And I think performance should be the entire point in Go. If you add generics and all the other stuff and make it a C#/Python clone what's the point in using Go anyway?
Right now the performances are better than python but they are behind .NET... they should spend all the energy to fix this fact.

There is an interesting thread on the golang-nuts group about the user case for having generics.. at the end, with only some exceptions, all those case are perfectly managed using Go's interfaces and duck typing... so dismissing a language because it doesnt have this feature is pretty close minded IMO and totally missing the point. If you want a language with EVERYTHING and I mean EVERYTHING then take D... again, Go's motto is less is more , and having been coding in Go both in production and hobby code for more than a couple of months now I can say it is a breath of fresh air, everything is so simple, but simple in a different way.. it's simple because the language is so small and well thought out that you _NEVER_ find yourself fighting it.

there you have a point.

yet, i never fight against c#. i left c++ because it was always me against the language. c# is totally simple, though. and it's very fast in both compilation speed, and runtime performance.

but enjoy your fun with go. no problem there.
If that's not the help you're after then you're going to have to explain the problem better than what you have. - joanusdmentia

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#29 kunos   Crossbones+   -  Reputation: 2205

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Posted 20 July 2012 - 06:21 AM

yet, i never fight against c#. i left c++ because it was always me against the language. c# is totally simple, though. and it's very fast in both compilation speed, and runtime performance.


I agree, C# right now is the most productive and mature language out there, with the best tools and the best balance of productivity and performance... and always the language I suggest to learn and use whenever possible.
But Go is a possibility for the future and IMO it shows a huge potential.

Edited by kunos, 20 July 2012 - 06:43 AM.

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#30 davepermen   Members   -  Reputation: 1007

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Posted 20 July 2012 - 06:28 AM

heard that from too many languages. but, we'll see.
If that's not the help you're after then you're going to have to explain the problem better than what you have. - joanusdmentia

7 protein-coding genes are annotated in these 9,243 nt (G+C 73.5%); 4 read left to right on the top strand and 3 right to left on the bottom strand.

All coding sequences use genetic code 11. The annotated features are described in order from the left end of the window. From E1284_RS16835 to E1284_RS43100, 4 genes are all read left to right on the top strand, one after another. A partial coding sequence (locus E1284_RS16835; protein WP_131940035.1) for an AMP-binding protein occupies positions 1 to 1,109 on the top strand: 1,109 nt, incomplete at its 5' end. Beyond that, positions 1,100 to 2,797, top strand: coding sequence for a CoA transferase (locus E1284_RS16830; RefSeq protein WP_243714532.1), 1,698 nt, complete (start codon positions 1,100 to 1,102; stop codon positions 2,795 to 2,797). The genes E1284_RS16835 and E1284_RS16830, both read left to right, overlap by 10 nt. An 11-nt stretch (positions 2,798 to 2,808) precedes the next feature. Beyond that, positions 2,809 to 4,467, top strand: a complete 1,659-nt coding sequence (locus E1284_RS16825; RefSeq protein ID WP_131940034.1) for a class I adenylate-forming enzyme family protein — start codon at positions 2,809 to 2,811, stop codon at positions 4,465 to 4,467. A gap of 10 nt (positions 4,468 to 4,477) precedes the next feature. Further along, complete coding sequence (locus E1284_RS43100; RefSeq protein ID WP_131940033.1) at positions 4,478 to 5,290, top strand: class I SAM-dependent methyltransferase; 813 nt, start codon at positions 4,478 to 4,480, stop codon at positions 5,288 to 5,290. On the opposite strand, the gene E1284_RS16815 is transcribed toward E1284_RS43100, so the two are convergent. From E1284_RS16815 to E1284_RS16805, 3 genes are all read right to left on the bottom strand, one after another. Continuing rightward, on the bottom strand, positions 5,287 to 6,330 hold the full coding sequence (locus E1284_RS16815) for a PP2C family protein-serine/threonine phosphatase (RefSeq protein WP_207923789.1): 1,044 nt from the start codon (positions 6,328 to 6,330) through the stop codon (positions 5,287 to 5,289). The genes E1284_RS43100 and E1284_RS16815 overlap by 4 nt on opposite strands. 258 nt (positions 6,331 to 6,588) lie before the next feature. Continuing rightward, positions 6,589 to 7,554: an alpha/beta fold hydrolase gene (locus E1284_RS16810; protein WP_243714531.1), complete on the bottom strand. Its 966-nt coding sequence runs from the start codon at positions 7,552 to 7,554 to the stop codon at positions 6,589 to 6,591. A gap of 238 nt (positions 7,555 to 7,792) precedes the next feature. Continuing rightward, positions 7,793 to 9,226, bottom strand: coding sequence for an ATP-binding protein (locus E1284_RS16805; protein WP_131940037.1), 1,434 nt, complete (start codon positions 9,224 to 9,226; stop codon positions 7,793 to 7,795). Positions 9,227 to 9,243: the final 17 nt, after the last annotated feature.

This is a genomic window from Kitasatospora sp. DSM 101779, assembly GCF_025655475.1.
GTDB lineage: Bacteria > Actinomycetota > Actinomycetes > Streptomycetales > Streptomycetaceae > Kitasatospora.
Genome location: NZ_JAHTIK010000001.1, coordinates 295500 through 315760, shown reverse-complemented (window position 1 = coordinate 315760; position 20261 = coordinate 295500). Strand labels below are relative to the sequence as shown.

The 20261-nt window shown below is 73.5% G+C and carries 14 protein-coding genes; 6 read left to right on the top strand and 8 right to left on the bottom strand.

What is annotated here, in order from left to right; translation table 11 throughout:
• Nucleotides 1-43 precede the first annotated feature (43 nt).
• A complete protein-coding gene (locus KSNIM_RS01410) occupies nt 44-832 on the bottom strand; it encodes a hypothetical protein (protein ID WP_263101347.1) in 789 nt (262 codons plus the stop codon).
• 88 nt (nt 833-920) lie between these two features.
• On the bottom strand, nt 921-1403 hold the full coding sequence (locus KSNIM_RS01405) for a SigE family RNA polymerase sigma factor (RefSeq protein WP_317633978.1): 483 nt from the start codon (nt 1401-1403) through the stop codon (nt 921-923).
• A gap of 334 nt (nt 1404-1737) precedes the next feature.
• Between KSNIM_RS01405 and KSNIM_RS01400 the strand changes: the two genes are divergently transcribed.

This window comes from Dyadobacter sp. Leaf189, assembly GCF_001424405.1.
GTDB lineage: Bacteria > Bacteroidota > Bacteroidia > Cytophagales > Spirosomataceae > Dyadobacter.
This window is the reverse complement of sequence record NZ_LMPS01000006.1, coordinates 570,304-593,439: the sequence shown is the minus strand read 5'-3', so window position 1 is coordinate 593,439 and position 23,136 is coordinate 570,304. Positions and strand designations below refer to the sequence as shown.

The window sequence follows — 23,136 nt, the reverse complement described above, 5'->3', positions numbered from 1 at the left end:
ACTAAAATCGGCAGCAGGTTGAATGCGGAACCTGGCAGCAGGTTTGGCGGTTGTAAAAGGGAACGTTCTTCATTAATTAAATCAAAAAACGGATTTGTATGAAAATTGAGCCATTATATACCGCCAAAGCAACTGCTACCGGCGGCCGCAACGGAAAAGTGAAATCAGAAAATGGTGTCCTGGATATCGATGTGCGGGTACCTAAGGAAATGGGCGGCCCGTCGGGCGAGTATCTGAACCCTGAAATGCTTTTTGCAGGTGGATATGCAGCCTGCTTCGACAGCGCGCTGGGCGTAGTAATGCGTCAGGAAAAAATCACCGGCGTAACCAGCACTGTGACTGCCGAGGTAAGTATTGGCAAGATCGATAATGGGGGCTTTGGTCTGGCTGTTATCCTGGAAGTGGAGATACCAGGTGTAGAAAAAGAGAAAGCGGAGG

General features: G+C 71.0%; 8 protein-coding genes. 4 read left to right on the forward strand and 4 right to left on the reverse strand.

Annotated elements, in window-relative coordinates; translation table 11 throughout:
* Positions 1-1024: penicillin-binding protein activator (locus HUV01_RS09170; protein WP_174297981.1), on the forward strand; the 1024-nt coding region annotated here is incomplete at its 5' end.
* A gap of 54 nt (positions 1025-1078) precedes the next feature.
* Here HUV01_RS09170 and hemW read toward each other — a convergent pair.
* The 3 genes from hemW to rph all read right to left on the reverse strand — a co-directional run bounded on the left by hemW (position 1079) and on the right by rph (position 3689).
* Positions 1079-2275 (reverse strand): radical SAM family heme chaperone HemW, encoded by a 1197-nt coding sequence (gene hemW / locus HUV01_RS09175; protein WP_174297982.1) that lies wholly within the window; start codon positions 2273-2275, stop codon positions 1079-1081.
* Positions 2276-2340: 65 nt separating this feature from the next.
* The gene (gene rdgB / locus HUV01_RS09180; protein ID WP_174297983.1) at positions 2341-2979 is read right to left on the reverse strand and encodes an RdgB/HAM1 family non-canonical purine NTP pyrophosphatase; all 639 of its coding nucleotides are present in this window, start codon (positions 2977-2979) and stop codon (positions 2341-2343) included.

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#31 Telastyn   Crossbones+   -  Reputation: 3726

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Posted 20 July 2012 - 06:33 AM

I am very, very interested in seeing how structural typing is accepted by programmers, and how much it hinders runtime performance since that should be directly applicable to Tangent.

#32 dilyan_rusev   Members   -  Reputation: 902

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Posted 22 July 2012 - 12:13 PM

I am too busy right now to do hobby projects, but once I'm done with my dissertation I will definitely love to try out go. For me, the huge benefits are Pascal-like declaration (I like that language a lot), the short declaration & assignment operator (:=), the simpicity of loop and control statements (no () and always {}), and, most importantly, interfaces.

About C# compilation time. Uugggh what? Fast? Faster than C++ (anything is faster than that!), but not fast at all. With quite good hardware for its time, the projects I worked on compiled for at least 20 minutes (full). The way to combat this is to create more projects, so that you can utilize conditional compilation. But then if you dare touch anything in the base components, you can wait forever.

#33 kunos   Crossbones+   -  Reputation: 2205

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Posted 22 July 2012 - 12:35 PM

With quite good hardware for its time, the projects I worked on compiled for at least 20 minutes (full).


woooah... That's quite a bold statement my friend. What kind of application was that? Skynet? Are you sure there wasn't any module in managed C++ getting compiled in the solution?
In my experience C# compile time is pretty much instantaneous.
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#34 dilyan_rusev   Members   -  Reputation: 902

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Posted 22 July 2012 - 01:23 PM

Unfortunately, yes :) It was a CMS. The older version contained something like 50 projects. External dependencies are embedded via source, so we can be immune to the changes of upstream. Add unit & integration tests, add sample projects, and it quickly builds up. Plus, to protect yourself from the stupidity of the user, you might want to embed a lot of resources, which takes compile time, too. The new version didn't have any conditional compilation that I am aware of, but the older implemented product lines via #ifdef-s, which added some more pain.

#35 Telastyn   Crossbones+   -  Reputation: 3726

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Posted 22 July 2012 - 02:22 PM


With quite good hardware for its time, the projects I worked on compiled for at least 20 minutes (full).


woooah... That's quite a bold statement my friend. What kind of application was that? Skynet? Are you sure there wasn't any module in managed C++ getting compiled in the solution?
In my experience C# compile time is pretty much instantaneous.


I've had it not be instantaneous; though it usually takes quite a bit to get there. Even with ~1m LoC, running the entire suite of unit tests, and doing almost all the FxCop rules on build I've never seen more than 10 minutes on a developer laptop.

I suspect that some build process or disk thrashing was involved to get it 20 minutes bad; something...

#36 dilyan_rusev   Members   -  Reputation: 902

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Posted 22 July 2012 - 03:02 PM